When left untreated, these symptoms move into an early disseminated stage, worsening. New neurological symptoms become more significant and noticeable and will continue into late-stage Lyme disease. Below are examples of the neurological symptoms of Lyme disease you should know. 

Brain Fog, or Encephalopathy  

Brain fog is a cognitive issue in which Lyme bacteria alters the brain’s structure, causing it to malfunction. Symptoms include confusion, difficulty staying focused, memory loss, and personality changes. 

Facial palsy, often called Bells Palsy, occurs in people with untreated Lyme disease. The cranial nerve is affected, causing paralysis on either side of your face. The condition usually corrects itself over a few months, but it can be alarming and interfere with functioning. 


The peripheral nerve is affected by Lyme disease, causing radiculopathy. Symptoms include weakness, sharp pains, tingling, and numbness in your hands, feet, arms, and legs. 

Meningitis and Encephalitis 

Meningitis occurs when your brain and spinal cord’s lining swell or become inflamed. The inflammation is caused when bacteria enter the fluid that surrounds the brain and spinal cord. Headaches, fever, stiff neck, feeling sleepy, nausea, vomiting, and sensitivity to light are some of the symptoms that a physician should evaluate. 

Encephalitis is the swelling of the brain itself. The symptoms are the same as meningitis and should be assessed by a doctor right away. 

Two other complications of neurological Lyme disease may include myelitis, spinal cord inflammation, and vasculitis, or cerebral blood vessel inflammation. 

Neuro-Psychiatric Symptoms 

Lyme disease at all stages can affect mental health. Symptoms of anxiety and depression can appear in the first stage. Reports claim patients hospitalized due to Lyme disease had 28% higher mental illness events. Researchers who studied millions of patients worldwide discovered Lyme disease patients had 42% higher rates of depression and bipolar disorder. Out of the 30,000 Americans with Lyme disease, only 7% had mental health disorders.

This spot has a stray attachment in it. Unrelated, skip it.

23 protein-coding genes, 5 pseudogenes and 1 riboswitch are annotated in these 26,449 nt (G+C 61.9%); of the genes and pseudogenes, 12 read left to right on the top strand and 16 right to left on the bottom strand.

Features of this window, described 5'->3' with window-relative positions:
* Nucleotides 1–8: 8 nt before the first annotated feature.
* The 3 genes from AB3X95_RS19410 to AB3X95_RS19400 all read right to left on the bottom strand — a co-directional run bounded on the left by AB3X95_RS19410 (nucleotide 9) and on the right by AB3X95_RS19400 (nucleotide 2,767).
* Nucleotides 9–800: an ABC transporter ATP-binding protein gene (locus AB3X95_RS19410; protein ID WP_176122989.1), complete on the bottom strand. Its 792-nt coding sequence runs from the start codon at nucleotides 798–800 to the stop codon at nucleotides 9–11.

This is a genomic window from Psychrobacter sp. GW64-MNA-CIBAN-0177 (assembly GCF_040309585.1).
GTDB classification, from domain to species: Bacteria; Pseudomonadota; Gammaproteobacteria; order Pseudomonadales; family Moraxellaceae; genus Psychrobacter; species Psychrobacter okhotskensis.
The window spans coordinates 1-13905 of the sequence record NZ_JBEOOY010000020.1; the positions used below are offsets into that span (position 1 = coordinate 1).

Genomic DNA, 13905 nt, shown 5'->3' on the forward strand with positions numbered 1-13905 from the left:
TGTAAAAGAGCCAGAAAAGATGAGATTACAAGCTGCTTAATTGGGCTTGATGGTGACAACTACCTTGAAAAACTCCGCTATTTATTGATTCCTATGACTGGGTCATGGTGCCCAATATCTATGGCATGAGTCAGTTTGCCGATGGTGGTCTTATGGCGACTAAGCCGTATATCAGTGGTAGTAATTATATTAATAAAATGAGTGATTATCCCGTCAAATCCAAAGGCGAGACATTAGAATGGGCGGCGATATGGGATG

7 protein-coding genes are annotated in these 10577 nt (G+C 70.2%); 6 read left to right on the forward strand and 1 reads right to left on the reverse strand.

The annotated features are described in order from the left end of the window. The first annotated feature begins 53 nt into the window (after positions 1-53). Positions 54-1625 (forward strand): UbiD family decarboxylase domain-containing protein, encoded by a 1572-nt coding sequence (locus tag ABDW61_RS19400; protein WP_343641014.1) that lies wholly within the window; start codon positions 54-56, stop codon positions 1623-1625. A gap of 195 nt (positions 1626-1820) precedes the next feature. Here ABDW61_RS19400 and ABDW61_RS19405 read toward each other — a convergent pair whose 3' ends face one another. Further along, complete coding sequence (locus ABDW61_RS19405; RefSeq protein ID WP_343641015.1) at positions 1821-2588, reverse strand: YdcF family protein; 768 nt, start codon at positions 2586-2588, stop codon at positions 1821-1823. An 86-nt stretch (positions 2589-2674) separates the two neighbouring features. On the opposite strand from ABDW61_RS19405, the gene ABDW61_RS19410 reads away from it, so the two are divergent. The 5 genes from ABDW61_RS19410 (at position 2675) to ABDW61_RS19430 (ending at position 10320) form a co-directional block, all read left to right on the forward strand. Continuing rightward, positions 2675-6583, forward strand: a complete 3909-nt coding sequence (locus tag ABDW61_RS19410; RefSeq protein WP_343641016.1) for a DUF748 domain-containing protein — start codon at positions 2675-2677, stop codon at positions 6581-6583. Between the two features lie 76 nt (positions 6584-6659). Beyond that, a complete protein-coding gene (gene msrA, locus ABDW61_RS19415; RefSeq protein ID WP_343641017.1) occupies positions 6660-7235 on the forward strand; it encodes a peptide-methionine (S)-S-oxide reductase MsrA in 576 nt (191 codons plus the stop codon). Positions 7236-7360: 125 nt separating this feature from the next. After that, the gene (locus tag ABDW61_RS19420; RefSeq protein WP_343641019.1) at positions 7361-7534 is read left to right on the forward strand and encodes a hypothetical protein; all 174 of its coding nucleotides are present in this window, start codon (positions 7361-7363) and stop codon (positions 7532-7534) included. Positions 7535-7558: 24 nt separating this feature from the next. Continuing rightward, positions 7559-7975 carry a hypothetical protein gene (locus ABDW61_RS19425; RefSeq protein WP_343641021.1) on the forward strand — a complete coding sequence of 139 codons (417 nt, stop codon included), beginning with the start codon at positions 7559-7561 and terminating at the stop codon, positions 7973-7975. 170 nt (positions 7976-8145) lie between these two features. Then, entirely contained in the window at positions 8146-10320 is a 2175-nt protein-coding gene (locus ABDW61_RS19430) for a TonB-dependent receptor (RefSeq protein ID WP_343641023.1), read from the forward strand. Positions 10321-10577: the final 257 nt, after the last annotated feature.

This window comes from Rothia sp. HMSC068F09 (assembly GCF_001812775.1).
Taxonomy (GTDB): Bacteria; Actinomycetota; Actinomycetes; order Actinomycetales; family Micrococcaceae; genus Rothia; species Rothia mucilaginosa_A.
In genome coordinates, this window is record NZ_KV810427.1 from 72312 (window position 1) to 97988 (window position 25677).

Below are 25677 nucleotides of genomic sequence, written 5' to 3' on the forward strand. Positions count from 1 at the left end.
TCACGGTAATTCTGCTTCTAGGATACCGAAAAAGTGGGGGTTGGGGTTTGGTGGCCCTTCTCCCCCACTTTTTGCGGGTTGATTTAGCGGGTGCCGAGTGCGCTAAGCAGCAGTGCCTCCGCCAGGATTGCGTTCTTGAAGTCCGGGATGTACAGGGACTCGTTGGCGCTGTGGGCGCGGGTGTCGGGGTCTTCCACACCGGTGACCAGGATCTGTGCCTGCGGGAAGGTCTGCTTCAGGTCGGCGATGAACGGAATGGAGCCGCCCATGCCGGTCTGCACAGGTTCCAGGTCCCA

Neuro-psychiatric symptoms progress from brain fog and feeling sad to symptoms that interfere with all areas of your life. Symptoms may include: 

  • Difficulty regulating emotions 
  • Disruption in cognitive processes 
  • Mania 
  • Major depression 
  • Obsessive-compulsive behaviors 
  • Hallucinations 
  • Paranoia 
  • Memory loss 
  • Panic attacks 
  • Ruminations  

Once your symptoms reach this point in late-stage Lyme disease, the usual round of antibiotics may not be enough to eliminate the bacteria from your system. You may need more extensive treatments you can only get from a Lyme-literate specialist. 

New Treatments for Lyme Disease 

General practitioners do not have the modern equipment to perform the latest treatments for Lyme disease. Finding a Lyme-literate specialist gives you access to therapies such as Apheresis or the process of replacing your infected blood with healthy blood. Also, biofilm eradication, IV antibiotics, and hyperthermia are even more procedures designed to eliminate Lyme disease. 

If you have Lyme disease brain, treatments, or want to know more about neurological symptoms of Lyme disease, contact us today.